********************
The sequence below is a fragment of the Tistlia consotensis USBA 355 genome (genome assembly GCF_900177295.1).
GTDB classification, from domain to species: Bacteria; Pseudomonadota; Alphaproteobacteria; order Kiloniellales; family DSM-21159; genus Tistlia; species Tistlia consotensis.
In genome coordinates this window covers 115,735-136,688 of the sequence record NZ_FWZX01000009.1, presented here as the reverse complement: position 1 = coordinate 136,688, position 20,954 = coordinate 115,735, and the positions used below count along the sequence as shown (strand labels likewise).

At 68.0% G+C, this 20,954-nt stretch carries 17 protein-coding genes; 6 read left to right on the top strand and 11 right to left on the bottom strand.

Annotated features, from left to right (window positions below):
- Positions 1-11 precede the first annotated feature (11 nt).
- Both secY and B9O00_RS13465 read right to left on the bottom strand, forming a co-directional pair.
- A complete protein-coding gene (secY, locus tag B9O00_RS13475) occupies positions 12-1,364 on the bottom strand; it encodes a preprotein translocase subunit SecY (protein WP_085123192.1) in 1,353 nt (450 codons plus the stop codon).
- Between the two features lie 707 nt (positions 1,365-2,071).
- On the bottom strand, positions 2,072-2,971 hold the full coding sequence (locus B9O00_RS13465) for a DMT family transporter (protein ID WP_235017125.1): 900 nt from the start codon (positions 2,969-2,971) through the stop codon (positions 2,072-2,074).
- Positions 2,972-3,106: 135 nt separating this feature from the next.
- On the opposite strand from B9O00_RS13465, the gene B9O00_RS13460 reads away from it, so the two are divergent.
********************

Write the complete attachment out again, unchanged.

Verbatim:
The sequence below is a fragment of the Tistlia consotensis USBA 355 genome (genome assembly GCF_900177295.1).
GTDB classification, from domain to species: Bacteria; Pseudomonadota; Alphaproteobacteria; order Kiloniellales; family DSM-21159; genus Tistlia; species Tistlia consotensis.
In genome coordinates this window covers 115,735-136,688 of the sequence record NZ_FWZX01000009.1, presented here as the reverse complement: position 1 = coordinate 136,688, position 20,954 = coordinate 115,735, and the positions used below count along the sequence as shown (strand labels likewise).

At 68.0% G+C, this 20,954-nt stretch carries 17 protein-coding genes; 6 read left to right on the top strand and 11 right to left on the bottom strand.

Annotated features, from left to right (window positions below):
- Positions 1-11 precede the first annotated feature (11 nt).
- Both secY and B9O00_RS13465 read right to left on the bottom strand, forming a co-directional pair.
- A complete protein-coding gene (secY, locus tag B9O00_RS13475) occupies positions 12-1,364 on the bottom strand; it encodes a preprotein translocase subunit SecY (protein WP_085123192.1) in 1,353 nt (450 codons plus the stop codon).
- Between the two features lie 707 nt (positions 1,365-2,071).
- On the bottom strand, positions 2,072-2,971 hold the full coding sequence (locus B9O00_RS13465) for a DMT family transporter (protein ID WP_235017125.1): 900 nt from the start codon (positions 2,969-2,971) through the stop codon (positions 2,072-2,074).
- Positions 2,972-3,106: 135 nt separating this feature from the next.
- On the opposite strand from B9O00_RS13465, the gene B9O00_RS13460 reads away from it, so the two are divergent.